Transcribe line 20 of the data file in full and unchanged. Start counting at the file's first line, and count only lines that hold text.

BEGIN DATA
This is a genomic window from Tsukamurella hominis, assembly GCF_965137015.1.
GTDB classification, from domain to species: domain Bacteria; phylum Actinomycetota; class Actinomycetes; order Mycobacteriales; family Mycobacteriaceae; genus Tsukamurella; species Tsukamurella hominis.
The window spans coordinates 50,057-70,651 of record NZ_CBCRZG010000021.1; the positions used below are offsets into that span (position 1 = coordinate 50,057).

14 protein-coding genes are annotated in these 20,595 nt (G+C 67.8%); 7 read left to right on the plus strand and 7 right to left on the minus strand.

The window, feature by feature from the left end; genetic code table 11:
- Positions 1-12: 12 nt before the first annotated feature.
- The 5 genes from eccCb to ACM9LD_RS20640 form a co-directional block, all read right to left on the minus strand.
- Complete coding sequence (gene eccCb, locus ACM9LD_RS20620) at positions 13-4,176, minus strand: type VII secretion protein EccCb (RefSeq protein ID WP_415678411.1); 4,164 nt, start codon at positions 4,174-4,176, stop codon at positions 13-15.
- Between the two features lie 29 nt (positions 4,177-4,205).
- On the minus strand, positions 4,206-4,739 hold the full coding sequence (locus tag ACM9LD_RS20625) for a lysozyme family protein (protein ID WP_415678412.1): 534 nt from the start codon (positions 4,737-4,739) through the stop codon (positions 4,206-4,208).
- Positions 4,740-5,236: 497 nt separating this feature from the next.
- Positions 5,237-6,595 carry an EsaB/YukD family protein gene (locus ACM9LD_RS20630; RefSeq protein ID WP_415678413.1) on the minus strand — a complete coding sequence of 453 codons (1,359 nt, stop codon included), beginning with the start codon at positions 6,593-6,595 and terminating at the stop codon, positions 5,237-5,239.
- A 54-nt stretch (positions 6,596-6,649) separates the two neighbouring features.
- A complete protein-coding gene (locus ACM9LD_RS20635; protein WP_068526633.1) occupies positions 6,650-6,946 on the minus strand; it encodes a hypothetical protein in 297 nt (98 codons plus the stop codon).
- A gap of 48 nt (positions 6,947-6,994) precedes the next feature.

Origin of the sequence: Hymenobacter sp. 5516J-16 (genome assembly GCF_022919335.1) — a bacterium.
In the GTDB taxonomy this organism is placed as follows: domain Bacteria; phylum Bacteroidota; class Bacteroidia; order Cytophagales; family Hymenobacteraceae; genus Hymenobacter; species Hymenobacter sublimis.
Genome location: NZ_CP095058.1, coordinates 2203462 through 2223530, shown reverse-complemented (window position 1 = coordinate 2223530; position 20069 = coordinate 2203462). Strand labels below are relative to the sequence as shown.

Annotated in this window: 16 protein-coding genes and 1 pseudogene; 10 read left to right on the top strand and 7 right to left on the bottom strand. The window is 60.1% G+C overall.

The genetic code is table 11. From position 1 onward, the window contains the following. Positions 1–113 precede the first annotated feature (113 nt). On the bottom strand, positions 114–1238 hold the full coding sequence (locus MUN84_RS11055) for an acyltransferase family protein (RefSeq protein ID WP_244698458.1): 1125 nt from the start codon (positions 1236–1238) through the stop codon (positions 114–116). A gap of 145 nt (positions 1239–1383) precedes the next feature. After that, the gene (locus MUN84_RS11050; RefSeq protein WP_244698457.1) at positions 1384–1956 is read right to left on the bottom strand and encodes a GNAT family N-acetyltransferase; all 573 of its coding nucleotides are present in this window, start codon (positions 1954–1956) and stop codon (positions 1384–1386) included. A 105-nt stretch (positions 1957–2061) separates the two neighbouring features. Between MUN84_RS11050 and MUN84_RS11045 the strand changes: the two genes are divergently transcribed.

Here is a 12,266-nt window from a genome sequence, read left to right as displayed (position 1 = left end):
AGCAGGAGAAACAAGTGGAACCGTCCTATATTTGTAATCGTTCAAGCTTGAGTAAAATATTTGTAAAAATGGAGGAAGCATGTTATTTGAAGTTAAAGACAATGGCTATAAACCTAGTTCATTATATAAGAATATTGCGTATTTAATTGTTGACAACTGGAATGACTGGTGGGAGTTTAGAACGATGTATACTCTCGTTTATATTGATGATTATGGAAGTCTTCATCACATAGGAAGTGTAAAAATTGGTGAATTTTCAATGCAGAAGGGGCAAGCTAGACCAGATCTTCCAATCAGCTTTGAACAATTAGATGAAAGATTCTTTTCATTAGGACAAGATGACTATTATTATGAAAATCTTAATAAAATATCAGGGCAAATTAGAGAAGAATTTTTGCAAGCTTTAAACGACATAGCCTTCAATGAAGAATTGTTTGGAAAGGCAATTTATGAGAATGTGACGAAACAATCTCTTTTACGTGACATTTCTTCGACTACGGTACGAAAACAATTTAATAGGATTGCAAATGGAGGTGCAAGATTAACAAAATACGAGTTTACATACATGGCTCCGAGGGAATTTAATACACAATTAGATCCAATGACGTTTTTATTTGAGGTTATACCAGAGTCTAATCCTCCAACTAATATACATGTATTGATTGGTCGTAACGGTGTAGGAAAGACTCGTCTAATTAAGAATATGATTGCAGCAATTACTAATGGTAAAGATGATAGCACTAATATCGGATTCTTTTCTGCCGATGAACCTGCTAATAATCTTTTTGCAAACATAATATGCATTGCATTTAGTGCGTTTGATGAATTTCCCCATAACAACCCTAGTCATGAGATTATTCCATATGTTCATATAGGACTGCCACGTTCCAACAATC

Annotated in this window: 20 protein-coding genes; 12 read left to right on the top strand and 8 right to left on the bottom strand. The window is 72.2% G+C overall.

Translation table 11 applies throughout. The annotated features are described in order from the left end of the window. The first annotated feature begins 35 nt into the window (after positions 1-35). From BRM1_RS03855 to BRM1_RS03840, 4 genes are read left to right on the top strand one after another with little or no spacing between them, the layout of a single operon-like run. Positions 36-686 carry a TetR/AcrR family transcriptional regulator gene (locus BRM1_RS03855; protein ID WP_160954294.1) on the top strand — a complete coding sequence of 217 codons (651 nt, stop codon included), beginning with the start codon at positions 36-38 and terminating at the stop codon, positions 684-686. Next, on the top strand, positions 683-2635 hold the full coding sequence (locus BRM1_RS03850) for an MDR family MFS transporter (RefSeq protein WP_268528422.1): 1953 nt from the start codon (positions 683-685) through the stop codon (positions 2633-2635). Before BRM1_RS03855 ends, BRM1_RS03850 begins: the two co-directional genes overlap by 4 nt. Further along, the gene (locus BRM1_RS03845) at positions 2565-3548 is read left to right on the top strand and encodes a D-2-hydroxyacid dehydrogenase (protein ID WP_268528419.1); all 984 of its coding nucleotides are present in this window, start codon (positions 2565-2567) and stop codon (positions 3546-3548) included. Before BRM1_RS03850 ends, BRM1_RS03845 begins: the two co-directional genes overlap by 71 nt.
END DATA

The genetic code is table 11. From position 1 onward, the window contains the following. Positions 1–113 precede the first annotated feature (113 nt). On the bottom strand, positions 114–1238 hold the full coding sequence (locus MUN84_RS11055) for an acyltransferase family protein (RefSeq protein ID WP_244698458.1): 1125 nt from the start codon (positions 1236–1238) through the stop codon (positions 114–116). A gap of 145 nt (positions 1239–1383) precedes the next feature. After that, the gene (locus MUN84_RS11050; RefSeq protein WP_244698457.1) at positions 1384–1956 is read right to left on the bottom strand and encodes a GNAT family N-acetyltransferase; all 573 of its coding nucleotides are present in this window, start codon (positions 1954–1956) and stop codon (positions 1384–1386) included. A 105-nt stretch (positions 1957–2061) separates the two neighbouring features. Between MUN84_RS11050 and MUN84_RS11045 the strand changes: the two genes are divergently transcribed.